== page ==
The federal government is not capable of helping employers determine whether workers in the U.S. are illegal aliens, a government official will testify before a Senate subcommittee this afternoon.
Richard M. Stana, director of homeland security and justice for the Government Accountability Office, said that two decades after Congress ordered the government to create a program to prevent the hiring of illegals, such a program still doesn’t exist.
Immigration specialists have “found that the single most important step that could be taken to reduce unlawful immigration is the development of a more effective system for verifying work authorization,” Mr. Stana said in prepared testimony obtained by The Washington Times.
“In the nearly 20 years since the passage of [the Immigration Reform and Control Act of 1986], the employment-eligibility verification process and work-site enforcement program have remained largely unchanged,” he said. “Moreover, in previous work, we reported that employers of unauthorized aliens faced little likelihood that the Immigration and Naturalization Service (INS) would investigate, fine or criminally prosecute them, a circumstance that provides little disincentive for employers who want to circumvent the law.”
The testimony, before the Judiciary immigration, border security and citizenship subcommittee, comes after the Senate approved a bill that would grant citizenship rights to about 10 million illegal aliens now in the country. And, like the 1986 amnesty law, this bill promises to crack down on illegal immigration.
The primary focus of that crackdown — just as in the 1986 legislation — will be the employers who draw the illegals here in hopes of finding jobs. But if the past performance of the federal government is any indication, there is little room for optimism, say critics of the Senate bill, such as Republican Sens. John Cornyn of Texas and Jeff Sessions of Alabama.
“There has been less than an hour of debate and no testimony on whether the new electronic verification system will succeed in reducing illegal immigration in the future,” said Mr. Cornyn, who is chairman of the committee before which Mr. Stana will testify today.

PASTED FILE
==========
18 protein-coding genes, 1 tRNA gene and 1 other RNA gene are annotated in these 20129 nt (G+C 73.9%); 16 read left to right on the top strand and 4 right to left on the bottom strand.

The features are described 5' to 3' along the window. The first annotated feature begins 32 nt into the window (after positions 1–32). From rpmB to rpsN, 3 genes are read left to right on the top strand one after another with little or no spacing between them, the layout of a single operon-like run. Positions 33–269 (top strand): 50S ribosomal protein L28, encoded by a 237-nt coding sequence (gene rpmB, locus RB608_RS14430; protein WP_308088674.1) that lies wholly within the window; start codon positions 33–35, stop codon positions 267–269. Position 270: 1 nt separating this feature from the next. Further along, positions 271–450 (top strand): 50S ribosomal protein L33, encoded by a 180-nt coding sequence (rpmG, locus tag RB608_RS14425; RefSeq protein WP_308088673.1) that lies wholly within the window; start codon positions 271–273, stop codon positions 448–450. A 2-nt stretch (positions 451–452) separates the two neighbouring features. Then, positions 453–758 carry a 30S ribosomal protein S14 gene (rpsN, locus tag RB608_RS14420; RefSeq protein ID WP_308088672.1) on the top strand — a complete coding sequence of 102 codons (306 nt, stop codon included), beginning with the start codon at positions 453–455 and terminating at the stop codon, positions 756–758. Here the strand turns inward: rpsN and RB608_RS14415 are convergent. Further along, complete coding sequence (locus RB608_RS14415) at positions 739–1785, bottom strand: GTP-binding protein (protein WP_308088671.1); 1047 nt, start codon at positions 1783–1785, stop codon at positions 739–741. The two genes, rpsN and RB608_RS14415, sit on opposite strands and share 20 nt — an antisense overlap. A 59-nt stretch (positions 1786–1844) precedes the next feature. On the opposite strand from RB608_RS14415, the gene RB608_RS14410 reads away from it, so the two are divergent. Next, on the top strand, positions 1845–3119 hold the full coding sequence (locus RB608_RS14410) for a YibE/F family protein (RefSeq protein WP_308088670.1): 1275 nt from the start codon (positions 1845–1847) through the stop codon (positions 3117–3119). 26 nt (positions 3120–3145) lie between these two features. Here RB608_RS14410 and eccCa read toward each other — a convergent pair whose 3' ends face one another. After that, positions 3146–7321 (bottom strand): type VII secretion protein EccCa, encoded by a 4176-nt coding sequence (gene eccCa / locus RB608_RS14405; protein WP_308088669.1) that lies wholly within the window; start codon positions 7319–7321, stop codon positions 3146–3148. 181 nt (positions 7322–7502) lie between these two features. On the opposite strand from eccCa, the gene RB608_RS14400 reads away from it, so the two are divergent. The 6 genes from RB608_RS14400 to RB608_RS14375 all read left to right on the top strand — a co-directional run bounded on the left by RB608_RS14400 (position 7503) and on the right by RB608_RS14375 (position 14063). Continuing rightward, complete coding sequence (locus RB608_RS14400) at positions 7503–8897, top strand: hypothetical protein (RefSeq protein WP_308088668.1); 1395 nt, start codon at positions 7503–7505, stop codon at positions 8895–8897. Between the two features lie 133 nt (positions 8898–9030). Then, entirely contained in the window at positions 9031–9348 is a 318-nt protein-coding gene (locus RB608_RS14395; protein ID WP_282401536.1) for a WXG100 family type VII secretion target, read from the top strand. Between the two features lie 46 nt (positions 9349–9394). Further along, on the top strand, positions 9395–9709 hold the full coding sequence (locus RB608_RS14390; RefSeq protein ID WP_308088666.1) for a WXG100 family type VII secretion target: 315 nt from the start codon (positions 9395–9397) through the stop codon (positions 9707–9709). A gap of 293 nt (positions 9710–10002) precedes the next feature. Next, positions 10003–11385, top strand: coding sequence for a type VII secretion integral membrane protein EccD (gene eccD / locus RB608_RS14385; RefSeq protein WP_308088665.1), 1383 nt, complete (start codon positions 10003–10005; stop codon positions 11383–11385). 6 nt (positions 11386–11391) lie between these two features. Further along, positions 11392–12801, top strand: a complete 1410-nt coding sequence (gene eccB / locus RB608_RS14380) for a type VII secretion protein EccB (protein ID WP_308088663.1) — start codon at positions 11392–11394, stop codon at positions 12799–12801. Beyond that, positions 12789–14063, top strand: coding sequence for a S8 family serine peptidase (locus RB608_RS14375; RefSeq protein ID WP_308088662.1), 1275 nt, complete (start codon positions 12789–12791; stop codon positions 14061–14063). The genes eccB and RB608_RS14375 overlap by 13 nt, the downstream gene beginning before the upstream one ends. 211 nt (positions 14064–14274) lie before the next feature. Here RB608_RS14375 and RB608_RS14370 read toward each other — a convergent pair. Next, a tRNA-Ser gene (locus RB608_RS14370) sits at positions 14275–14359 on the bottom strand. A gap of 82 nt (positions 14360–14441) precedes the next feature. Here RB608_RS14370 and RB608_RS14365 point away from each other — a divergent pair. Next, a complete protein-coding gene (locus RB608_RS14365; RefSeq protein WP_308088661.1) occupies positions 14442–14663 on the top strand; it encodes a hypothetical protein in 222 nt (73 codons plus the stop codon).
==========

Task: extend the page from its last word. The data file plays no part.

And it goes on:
Mr. Stana said the work-site enforcement program has been a low priority for INS, which is now defunct, and for the Immigration and Customs Enforcement, which is part of the Department of Homeland Security (DHS).
“Consistent with the DHS mission to combat terrorism, after September 11, 2001, INS and then ICE focused work-site enforcement efforts mainly on detecting and removing unauthorized workers from critical infrastructure sites,” he said.
Since President Bush took office, he added, the numbers of employer notices of intent to fine and administrative work-site arrests have “generally declined.”
Efforts at employment verification — also known as the Form I-9 process — have been hampered by a burgeoning of document fraud (the use of counterfeit documents) and identity fraud (fraudulent used of valid documents that belong to others), Mr. Stana said.
In 1998, U.S. immigration officials proposed revising the Form I-9 process and in particular reducing the number of documents that would be acceptable for employment verification. But eight years later, the federal government under the current leadership of the Department of Homeland Security “has not yet finalized the proposal,” Mr. Stana said.
There is in place, however, the “Basic Pilot Program,” a voluntary employment verification system in which only a small number of employers participate.
“Yet, several weaknesses in the pilot program’s implementation, such as its inability to detect identity fraud and DHS delays in entering data into its databases, could adversely affect increased use of the pilot program, if not addressed,” he said.